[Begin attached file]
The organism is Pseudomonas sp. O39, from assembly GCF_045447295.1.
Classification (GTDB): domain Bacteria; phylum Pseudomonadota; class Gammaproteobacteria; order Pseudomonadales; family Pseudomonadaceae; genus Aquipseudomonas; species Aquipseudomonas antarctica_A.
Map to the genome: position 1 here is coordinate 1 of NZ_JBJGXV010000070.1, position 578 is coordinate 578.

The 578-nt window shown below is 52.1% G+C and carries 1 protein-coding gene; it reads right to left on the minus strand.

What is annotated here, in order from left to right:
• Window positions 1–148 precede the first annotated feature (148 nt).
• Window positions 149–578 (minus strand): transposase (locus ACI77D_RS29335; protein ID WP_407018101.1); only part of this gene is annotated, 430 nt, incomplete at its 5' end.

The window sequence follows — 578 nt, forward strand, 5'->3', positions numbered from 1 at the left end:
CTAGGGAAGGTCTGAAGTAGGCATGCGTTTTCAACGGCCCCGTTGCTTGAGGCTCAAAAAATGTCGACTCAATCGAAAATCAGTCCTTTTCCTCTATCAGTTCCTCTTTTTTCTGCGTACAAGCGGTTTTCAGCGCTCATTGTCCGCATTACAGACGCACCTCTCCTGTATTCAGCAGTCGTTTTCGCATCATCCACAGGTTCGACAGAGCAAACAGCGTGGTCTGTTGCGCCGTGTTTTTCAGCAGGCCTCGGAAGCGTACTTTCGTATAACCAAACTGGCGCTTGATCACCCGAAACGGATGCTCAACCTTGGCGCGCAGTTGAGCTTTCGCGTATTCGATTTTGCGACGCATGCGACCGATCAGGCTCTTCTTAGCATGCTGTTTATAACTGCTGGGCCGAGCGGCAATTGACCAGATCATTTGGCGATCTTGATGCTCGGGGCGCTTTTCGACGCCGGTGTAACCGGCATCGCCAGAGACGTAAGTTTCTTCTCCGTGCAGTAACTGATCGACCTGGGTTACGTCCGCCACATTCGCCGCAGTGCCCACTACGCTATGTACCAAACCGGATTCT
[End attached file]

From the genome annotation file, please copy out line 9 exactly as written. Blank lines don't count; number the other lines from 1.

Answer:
CTAGGGAAGGTCTGAAGTAGGCATGCGTTTTCAACGGCCCCGTTGCTTGAGGCTCAAAAAATGTCGACTCAATCGAAAATCAGTCCTTTTCCTCTATCAGTTCCTCTTTTTTCTGCGTACAAGCGGTTTTCAGCGCTCATTGTCCGCATTACAGACGCACCTCTCCTGTATTCAGCAGTCGTTTTCGCATCATCCACAGGTTCGACAGAGCAAACAGCGTGGTCTGTTGCGCCGTGTTTTTCAGCAGGCCTCGGAAGCGTACTTTCGTATAACCAAACTGGCGCTTGATCACCCGAAACGGATGCTCAACCTTGGCGCGCAGTTGAGCTTTCGCGTATTCGATTTTGCGACGCATGCGACCGATCAGGCTCTTCTTAGCATGCTGTTTATAACTGCTGGGCCGAGCGGCAATTGACCAGATCATTTGGCGATCTTGATGCTCGGGGCGCTTTTCGACGCCGGTGTAACCGGCATCGCCAGAGACGTAAGTTTCTTCTCCGTGCAGTAACTGATCGACCTGGGTTACGTCCGCCACATTCGCCGCAGTGCCCACTACGCTATGTACCAAACCGGATTCT